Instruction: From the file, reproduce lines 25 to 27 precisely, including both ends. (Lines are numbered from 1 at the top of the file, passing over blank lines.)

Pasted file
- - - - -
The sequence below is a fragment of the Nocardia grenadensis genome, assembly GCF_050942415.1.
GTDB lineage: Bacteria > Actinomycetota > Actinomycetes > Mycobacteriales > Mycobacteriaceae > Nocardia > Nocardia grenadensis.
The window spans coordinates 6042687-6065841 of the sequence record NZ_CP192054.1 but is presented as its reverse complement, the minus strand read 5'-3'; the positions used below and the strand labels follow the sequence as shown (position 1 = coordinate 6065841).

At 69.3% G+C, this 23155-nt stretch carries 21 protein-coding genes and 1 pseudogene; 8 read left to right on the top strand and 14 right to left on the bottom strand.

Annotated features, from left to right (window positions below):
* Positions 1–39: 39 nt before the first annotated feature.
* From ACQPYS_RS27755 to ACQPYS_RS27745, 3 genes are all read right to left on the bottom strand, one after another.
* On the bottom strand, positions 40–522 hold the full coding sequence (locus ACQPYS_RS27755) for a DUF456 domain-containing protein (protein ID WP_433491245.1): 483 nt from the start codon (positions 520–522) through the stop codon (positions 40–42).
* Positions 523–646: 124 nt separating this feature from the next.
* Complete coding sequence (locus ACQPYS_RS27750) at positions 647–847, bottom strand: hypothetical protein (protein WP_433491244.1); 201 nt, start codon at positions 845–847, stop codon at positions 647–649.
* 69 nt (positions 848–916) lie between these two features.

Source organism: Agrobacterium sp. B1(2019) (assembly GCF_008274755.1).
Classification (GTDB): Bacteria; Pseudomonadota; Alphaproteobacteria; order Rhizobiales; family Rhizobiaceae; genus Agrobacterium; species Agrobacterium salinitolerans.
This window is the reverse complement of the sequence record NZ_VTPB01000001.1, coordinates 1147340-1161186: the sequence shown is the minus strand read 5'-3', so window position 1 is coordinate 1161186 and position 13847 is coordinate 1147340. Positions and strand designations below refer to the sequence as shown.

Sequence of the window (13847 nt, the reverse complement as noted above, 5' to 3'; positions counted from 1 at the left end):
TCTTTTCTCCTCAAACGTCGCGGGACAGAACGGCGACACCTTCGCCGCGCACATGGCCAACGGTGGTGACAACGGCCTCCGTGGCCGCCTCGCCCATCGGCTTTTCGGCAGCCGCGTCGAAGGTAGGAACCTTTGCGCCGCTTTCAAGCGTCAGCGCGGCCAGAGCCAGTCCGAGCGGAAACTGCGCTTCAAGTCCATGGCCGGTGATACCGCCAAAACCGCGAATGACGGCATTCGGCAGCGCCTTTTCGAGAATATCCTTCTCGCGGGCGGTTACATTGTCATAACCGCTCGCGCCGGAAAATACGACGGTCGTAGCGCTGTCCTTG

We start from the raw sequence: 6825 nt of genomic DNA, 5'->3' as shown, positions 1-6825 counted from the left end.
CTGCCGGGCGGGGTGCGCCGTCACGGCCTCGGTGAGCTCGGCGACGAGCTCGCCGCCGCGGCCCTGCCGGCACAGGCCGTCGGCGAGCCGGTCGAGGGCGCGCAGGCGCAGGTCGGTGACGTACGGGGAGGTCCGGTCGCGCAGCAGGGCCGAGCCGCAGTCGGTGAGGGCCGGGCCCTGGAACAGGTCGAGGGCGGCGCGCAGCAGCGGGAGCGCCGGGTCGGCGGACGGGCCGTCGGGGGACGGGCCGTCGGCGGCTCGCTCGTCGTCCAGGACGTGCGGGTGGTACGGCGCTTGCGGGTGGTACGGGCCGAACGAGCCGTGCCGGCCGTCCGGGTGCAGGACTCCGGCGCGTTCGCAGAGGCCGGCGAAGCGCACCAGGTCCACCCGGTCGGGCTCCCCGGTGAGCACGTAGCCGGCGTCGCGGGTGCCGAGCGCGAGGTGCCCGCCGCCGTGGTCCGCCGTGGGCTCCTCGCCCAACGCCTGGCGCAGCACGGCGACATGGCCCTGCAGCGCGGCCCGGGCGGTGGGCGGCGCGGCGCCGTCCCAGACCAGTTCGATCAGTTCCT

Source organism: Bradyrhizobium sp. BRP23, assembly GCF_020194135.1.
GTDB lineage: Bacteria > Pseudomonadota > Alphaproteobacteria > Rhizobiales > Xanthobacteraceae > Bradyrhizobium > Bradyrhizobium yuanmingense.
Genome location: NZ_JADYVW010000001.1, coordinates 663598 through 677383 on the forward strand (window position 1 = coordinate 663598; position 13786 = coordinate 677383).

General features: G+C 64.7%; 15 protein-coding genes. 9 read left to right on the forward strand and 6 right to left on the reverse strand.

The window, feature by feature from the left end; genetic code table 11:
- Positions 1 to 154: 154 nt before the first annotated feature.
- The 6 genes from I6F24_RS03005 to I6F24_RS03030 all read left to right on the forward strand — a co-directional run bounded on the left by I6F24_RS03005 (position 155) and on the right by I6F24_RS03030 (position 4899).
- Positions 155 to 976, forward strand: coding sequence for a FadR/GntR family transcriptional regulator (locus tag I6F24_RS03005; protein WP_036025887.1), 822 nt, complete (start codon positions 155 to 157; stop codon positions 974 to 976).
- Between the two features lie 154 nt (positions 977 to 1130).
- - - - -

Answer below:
- The 6 genes from I6F24_RS03005 to I6F24_RS03030 all read left to right on the forward strand — a co-directional run bounded on the left by I6F24_RS03005 (position 155) and on the right by I6F24_RS03030 (position 4899).
- Positions 155 to 976, forward strand: coding sequence for a FadR/GntR family transcriptional regulator (locus tag I6F24_RS03005; protein WP_036025887.1), 822 nt, complete (start codon positions 155 to 157; stop codon positions 974 to 976).
- Between the two features lie 154 nt (positions 977 to 1130).